Many ARM loans are based on the LIBOR index (London Interbank Offered Rate), which currently stands at 0.58%. If you Google “LIBOR interest rate adjustment chart” you can find your own results to see how LIBOR has adjusted over time, or go to a chart of historical LIBOR rates by clicking here.
Just four years ago in January 2009 the LIBOR rate stood at 1.9%, January 2008 it was 3.4%, and January of 2007 was 5.4%! Using the LIBOR index as an example, we can hypothesize how the rate adjustments may happen on ARM loans. Many LIBOR ARM loans adjust using a predetermined number, called a margin, somewhere between 2.50% to 2.875%, added on top of the LIBOR index. So the formula is:
LIBOR + Margin = New Rate (however the new rate must conform to the 2% annual cap).
Let’s assume LIBOR is currently at 0.50% (it’s currently 0.58%), and that the margin is 2.50% (which is on the low end of the range), and that the annual cap is 2% (which is standard). Further, let’s assume your current rate is 3%. Last, let’s assume you can refinance to a current 30-Year fixed rate at 4.625%.
Looking at the aforementioned LIBOR chart, history shows LIBOR can move up and down in 1% to as much as 4% increments year over year. Of course, LIBOR can also stay flat. For this hypothetical example we are assuming a rising interest rate market, and considering a refinance to avoid possible future rate increases. If LIBOR jumps only 1% a year for the next three years, you’d find your rate adjustment as follows:
January 2014 0.58% LIBOR
January 2015 1.50% LIBOR
January 2016 2.50% LIBOR
January 2017 3.50% LIBOR
Again, considering the history of LIBOR, these are not drastic assumptions. Below are the rate adjustments using the above LIBOR assumptions:
2015 = 1.50% + 2.50% =4.00%. With a current rate of 3% from 2014 and a cap of 2%, your new rate would be 4.00%.
2016 = 2.50% + 2.50% =5.00%. With a current rate of 4% from 2015 and a cap of 2%, your new rate would be 5.00%.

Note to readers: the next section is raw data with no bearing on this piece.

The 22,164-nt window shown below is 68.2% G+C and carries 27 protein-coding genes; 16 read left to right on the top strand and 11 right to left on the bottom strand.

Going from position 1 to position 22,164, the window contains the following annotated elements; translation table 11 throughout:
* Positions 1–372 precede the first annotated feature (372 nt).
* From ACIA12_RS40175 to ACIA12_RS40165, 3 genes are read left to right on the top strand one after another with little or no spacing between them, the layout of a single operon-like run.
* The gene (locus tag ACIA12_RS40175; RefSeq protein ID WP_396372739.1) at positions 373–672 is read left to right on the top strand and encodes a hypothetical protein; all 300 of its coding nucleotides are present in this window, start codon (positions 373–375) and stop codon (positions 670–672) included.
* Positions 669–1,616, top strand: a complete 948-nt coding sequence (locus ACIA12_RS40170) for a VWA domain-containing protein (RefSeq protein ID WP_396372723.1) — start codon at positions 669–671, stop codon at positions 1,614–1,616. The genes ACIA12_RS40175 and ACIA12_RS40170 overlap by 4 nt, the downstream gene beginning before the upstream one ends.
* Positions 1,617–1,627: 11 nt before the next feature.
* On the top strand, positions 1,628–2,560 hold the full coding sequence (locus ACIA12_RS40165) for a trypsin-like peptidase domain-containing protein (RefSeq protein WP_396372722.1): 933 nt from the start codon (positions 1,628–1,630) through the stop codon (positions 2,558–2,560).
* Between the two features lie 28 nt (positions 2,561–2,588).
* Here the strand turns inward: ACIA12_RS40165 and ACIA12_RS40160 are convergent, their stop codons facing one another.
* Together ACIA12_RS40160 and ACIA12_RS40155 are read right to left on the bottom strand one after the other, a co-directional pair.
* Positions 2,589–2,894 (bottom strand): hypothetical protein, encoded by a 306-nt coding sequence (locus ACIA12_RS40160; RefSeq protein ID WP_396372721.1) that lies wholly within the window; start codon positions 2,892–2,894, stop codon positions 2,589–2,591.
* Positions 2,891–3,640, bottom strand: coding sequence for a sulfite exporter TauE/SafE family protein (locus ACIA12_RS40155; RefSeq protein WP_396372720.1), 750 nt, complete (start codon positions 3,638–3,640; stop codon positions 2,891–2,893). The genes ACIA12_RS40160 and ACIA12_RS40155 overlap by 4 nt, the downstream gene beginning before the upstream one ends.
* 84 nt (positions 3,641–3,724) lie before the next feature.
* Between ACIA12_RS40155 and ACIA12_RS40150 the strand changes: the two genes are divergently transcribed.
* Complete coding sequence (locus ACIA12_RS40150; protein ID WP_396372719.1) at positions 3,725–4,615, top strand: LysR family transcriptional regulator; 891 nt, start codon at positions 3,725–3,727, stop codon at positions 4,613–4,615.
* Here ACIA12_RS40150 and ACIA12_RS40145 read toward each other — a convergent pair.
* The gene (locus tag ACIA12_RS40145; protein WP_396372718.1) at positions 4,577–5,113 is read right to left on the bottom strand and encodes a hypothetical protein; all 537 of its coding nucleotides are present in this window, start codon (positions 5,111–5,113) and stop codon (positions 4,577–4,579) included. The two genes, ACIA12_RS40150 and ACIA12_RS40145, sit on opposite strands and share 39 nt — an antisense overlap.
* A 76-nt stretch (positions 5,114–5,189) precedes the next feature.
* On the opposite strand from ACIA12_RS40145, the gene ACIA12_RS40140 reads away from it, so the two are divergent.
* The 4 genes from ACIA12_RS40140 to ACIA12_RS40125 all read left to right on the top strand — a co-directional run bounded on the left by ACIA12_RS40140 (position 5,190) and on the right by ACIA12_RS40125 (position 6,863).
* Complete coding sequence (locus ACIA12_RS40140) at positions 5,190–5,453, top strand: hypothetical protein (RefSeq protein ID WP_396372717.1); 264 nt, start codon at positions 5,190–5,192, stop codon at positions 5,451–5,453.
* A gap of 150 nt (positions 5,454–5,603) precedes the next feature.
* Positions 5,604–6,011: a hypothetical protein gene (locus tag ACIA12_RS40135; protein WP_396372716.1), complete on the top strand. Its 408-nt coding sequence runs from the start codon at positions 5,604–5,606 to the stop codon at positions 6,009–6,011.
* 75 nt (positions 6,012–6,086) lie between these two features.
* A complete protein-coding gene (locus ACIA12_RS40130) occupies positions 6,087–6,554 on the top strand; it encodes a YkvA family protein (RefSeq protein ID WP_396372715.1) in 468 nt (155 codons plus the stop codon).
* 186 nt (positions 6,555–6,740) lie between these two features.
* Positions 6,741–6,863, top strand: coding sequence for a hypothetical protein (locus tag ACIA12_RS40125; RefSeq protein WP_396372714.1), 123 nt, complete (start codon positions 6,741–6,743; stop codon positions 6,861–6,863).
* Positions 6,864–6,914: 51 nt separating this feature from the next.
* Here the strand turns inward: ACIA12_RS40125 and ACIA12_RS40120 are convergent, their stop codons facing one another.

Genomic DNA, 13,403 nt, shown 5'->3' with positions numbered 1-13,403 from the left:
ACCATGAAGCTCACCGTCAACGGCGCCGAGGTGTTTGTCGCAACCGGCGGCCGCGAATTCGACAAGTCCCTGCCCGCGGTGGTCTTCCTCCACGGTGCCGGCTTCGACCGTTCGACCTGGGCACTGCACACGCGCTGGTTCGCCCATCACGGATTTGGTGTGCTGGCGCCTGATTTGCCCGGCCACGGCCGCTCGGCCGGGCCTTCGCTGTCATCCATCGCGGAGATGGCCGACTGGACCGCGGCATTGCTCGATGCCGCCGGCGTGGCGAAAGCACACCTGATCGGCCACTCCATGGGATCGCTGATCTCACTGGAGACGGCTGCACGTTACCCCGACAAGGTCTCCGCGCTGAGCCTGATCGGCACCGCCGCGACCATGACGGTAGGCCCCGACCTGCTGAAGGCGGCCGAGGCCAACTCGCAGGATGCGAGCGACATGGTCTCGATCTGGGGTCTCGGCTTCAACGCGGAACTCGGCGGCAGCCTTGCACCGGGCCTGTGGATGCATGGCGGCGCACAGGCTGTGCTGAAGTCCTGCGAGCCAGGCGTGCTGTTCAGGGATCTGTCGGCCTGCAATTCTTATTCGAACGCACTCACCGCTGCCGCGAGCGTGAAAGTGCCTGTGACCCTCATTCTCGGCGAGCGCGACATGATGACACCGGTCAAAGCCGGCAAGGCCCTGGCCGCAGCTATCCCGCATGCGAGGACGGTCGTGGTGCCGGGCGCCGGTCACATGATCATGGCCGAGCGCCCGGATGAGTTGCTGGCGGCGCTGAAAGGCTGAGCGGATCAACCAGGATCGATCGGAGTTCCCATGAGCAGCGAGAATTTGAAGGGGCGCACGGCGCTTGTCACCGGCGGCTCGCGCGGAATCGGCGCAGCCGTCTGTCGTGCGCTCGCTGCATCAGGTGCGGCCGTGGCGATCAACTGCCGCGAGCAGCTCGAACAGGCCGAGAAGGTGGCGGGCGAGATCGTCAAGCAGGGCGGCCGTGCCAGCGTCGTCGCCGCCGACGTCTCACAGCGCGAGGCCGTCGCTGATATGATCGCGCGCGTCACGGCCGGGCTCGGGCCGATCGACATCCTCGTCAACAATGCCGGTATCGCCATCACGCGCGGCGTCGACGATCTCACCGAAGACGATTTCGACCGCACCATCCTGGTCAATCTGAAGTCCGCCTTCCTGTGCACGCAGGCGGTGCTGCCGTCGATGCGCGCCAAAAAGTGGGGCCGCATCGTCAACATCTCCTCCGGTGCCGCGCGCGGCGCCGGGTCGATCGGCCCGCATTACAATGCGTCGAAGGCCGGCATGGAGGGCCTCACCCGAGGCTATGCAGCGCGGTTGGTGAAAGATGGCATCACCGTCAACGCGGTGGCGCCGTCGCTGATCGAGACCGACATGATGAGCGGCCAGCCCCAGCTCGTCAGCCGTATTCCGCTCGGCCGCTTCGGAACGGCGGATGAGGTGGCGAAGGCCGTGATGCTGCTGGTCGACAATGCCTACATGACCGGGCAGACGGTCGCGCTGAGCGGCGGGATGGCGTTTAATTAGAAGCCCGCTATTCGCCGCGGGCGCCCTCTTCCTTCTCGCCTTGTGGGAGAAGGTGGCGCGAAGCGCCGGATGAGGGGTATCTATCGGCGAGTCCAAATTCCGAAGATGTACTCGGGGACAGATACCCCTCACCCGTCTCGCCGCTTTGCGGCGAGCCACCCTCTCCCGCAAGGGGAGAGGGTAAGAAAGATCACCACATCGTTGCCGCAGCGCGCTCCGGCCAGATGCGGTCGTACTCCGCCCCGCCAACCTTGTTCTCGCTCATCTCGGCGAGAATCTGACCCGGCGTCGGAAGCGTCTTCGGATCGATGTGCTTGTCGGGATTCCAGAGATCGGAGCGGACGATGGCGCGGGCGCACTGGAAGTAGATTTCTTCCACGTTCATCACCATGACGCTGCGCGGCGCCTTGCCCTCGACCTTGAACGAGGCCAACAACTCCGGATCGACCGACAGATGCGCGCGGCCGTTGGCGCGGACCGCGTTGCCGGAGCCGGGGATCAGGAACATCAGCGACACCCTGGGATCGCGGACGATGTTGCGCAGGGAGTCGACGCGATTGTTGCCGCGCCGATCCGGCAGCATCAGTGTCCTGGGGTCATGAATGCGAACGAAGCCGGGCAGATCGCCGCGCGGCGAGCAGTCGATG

2017 = 3.50% + 2.50% =6.00%. With a current rate of 5% and a cap of 2%, your new rate would be 6.00%.
In 2014 you are pretty happy. In 2015 you are still below the current rate of 4.625%, not bad. In 2016 you are starting to feel some pain, and in 2017 you are miserable. This was assuming very moderate rate increases, but we can realistically see 2%, or even 3% and 4% rate increases. Let’s use some higher increases, and see if we should consider “buying insurance” (i.e. refinancing) against future rate increases:
January 2014 0.58% LIBOR
January 2015 2.50% LIBOR
January 2016 3.50% LIBOR
January 2017 6.50% LIBOR
Below are the rate adjustments based on these higher rate increases:
2015 = 2.50% + 2.50% =5.00%. With a current rate of 3% from 2014 and a cap of 2%, your new rate would be 5.00%.
2016 = 3.50% + 2.50% =6.00%. With a current rate of 5% from 2015 and a cap of 2%, your new rate would be 6.00%.
2017 = 6.50% + 2.50% =9.00%. With a current rate of 6% and a cap of 2%, your new rate would be 8.00%.
So the bottom line is that if you have an ARM loan, while you may have missed the bottom of the rate cycle, don’t forgo refinancing to a current fixed rate and take the risk of your ARM adjusting upwards to very uncomfortable levels!